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The Virtues of Contrariness in Economic Forecasting


Henry Lin

By

December 16th, 2012


Following on from the mother of all forecasting blunders – the failure to predict the housing bubble burst and subsequent Global Financial Crisis in late 2007 – can we still trust economic forecasts?


Economists as a whole are notorious for their poor forecasting predictions, which is why the saying “economists predicted nine out of the last five recessions,” is so well known. Economic forecasting is no doubt a difficult task. There are those few economists who are known for ‘getting it right’ or perhaps are just plain lucky. Neither obtaining an economics degree nor working as a professional economist can guarantee success. Of course, no forecasts are 100% correct and we can expect small errors in the numbers. However at times these forecasts are the opposite of actual outcomes and we experience unexpected economic meltdowns like the Global Financial Crisis and the Euro Crisis, during times when economists had predicted strong robust growth. So it isn’t a surprise that the credibility of economists as a whole has come under fire these past few years, and that economic forecasts are taken less seriously than before.

Recall that in July of last year Westpac Chief Economist Bill Evans correctly predicted that the RBA would cut interest rates, while other Australian economists predicted steady or rising interest rates. Other forecast blunders made by a majority of economists with few contrary opinions include overstating India’s huge appetite for our mining exports, predicting that 2012 would be the year of the global recovery, and – the mother of all forecast failures – failing to predict the housing bubble burst and subsequent Global Financial Crisis in late 2007. Of course, economists get it right from time to time, having correctly predicted Quantitative Easing 3, China’s slowing growth, and Europe and the US kicking the can down the road. The fact is economists can have a wide variety of differing opinions amongst each other. Some may be bearish whilst others are bullish about the future economic outlook, and some even predict extreme events like hyperinflation or a return to the gold standard. Economists also differ among one another in the particular economic schools of thought they adhere to, such as Keynesian, Neoclassical and Austrian, for example, which feature different models and fundamental ideas. This in turn leads to massive debates within the field of economics on topics such as austerity vs growth and fiscal vs monetary policy.

Although there are a wide variety of opinions among economists, few managed to predict the Global Financial Crisis. A paper called “‘No One Saw This Coming’: Understanding Financial Crisis Through Accounting Models” by Dirk Bezemer, named 12 economists who had predicted the crash. The majority were commentators, NGO or private sector economists such as Wynne Godley, Fred Harrison, Michael Hudson, Eric Janszen, Jakob Brøchner, Madsen & Jens Kjaer Sørensen, Kurt Richebächer and  Peter Schiff, whilst the remaining four were academics: Steve Keen (Australian!), Dean Baker, Robert Shiller and of course ‘Dr Doom’ Nouriel Roubini.  Notably, most of these economists are not the mainstream economists you and I recognize such as the central bankers, economic advisors to senior politicians, Treasury officials, IMF economists (although Raghuram Rajan did warn about a possible crash, he did not provide a time frame therefore ruling him out of the list of 12) or Nobel Prize winning economists. A special mention goes out to Warren Buffet who isn’t really an economist and didn’t predict exactly when the crash would happen, but was one of the cautionary voices in the years leading up to the crisis, both in relation to risks in derivatives and rising real estate prices.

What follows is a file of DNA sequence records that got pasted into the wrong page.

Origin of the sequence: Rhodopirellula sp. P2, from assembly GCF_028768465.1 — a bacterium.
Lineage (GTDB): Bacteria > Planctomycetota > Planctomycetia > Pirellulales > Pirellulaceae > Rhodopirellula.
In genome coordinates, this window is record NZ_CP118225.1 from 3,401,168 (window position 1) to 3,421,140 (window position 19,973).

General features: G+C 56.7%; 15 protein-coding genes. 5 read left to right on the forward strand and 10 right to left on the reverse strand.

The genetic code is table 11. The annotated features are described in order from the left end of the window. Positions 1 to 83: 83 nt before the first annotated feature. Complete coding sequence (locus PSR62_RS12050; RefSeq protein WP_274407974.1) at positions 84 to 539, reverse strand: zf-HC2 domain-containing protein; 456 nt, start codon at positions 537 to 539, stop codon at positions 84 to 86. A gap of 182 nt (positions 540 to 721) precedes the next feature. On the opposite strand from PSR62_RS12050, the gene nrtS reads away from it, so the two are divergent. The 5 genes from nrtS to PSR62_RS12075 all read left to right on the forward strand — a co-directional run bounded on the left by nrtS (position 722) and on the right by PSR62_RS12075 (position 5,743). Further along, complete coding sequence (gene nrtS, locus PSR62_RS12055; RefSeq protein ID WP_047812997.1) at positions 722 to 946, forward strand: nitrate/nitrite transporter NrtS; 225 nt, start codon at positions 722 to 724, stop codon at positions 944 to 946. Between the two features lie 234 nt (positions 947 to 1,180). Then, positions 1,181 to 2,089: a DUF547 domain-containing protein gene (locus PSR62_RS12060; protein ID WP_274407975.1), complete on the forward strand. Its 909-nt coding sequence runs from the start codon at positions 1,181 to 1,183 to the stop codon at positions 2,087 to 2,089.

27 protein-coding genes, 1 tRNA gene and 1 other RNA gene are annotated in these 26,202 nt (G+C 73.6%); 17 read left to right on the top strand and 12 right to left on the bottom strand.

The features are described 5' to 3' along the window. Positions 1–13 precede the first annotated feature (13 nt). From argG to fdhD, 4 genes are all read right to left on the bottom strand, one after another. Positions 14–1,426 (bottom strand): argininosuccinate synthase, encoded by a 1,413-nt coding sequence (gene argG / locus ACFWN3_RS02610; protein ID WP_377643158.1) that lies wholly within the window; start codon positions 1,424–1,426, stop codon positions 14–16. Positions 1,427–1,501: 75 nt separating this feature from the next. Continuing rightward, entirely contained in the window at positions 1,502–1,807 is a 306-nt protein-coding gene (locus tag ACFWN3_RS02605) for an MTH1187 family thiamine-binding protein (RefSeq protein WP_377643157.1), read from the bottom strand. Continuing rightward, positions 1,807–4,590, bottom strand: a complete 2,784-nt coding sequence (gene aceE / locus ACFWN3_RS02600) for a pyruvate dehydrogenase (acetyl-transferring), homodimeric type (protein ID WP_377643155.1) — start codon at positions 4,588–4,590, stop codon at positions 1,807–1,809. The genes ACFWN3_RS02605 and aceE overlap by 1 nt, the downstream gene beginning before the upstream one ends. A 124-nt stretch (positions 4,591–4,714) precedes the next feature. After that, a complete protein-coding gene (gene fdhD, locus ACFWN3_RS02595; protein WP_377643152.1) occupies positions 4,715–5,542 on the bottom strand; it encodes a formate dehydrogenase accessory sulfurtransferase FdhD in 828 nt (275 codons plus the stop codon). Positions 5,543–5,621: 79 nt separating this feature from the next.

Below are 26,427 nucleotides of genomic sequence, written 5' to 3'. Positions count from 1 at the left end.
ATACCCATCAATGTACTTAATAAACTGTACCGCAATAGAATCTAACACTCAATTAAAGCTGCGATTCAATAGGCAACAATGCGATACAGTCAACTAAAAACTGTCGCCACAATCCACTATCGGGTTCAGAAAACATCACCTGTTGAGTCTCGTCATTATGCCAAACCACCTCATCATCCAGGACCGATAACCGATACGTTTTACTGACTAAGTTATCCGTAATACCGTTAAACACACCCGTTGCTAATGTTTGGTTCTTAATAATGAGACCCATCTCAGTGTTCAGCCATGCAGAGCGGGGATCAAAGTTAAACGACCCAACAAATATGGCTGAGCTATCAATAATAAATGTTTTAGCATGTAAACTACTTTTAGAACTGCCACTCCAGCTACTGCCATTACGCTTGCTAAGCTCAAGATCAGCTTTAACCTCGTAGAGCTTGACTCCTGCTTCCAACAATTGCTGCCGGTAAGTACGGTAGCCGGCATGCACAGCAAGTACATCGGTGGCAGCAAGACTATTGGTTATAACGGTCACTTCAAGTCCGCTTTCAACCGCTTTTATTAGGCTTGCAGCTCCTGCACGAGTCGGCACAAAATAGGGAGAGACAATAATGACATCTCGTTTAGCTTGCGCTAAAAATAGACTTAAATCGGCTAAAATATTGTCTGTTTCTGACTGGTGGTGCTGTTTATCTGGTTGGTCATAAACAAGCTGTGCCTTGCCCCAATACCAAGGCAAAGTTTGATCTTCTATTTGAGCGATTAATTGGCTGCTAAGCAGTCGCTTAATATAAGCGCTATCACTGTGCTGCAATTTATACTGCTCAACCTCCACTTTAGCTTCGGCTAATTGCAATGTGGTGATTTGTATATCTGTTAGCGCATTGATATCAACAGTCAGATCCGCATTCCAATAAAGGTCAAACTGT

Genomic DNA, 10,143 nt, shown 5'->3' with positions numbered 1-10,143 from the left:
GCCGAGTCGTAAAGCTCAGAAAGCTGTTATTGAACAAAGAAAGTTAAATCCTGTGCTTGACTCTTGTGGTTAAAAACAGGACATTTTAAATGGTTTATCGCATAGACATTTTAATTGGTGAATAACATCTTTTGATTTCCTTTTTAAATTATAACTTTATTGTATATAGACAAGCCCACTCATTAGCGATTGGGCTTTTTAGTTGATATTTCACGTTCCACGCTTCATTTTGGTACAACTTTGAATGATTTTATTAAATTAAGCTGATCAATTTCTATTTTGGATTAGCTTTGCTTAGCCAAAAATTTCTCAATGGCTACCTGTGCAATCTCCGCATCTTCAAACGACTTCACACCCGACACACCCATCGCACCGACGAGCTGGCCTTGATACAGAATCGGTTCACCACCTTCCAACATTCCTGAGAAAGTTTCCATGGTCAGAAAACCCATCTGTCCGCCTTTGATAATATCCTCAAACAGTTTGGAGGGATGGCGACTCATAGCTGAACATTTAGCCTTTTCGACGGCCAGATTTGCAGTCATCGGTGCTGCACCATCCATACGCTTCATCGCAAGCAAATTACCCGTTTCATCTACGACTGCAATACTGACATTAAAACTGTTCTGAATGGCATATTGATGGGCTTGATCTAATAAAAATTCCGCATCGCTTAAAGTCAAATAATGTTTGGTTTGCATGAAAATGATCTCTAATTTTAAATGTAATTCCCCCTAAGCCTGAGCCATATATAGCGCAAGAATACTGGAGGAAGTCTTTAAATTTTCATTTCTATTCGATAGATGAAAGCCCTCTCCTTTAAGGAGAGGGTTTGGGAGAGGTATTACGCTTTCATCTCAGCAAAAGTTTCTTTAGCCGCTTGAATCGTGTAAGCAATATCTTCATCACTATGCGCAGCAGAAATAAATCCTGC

In reality it would have been very difficult for anyone to predict that Lehman Brothers was going to go bankrupt and cause huge chaos within the financial system, the exact year it would happen and how it would all play out. But still the question remains: why didn’t the wise heads of economics see signs of a housing bubble; aren’t they the experts? And why did they say nothing until it was too late?

Perhaps it was all a “confidence game” to prevent panic in the markets, or their reliance on simple analytical models that blinded them to the looming disaster. Maybe the field of economics was plagued by groupthink and those taking a contrarian view were shunned. Whatever the case may be, economists have trouble correctly predicting the future. What the field of economics lacks is an influential economist/think tank who can accurately forecast the behaviour of the economy correctly. We don’t want overly optimistic economists who are blind to hidden dangers, nor do we want permabears who are constantly cry wolf. But rest assured the world now respects the opinions of economists who are willing to put forward a contrarian view, such as Nouriel Roubini, when it comes to predicting the next recession.

For further reading of why economists failed to foresee the GFC I recommend this link: http://knowledge.wharton.upenn.edu/article.cfm;jsessionid=a830ee2a1f18c5f62020347bf11442669617?articleid=2234

The views expressed within this article are those of the author and do not represent the views of the ESSA Committee or the Society's sponsors. Use of any content from this article should clearly attribute the work to the author and not to ESSA or its sponsors.

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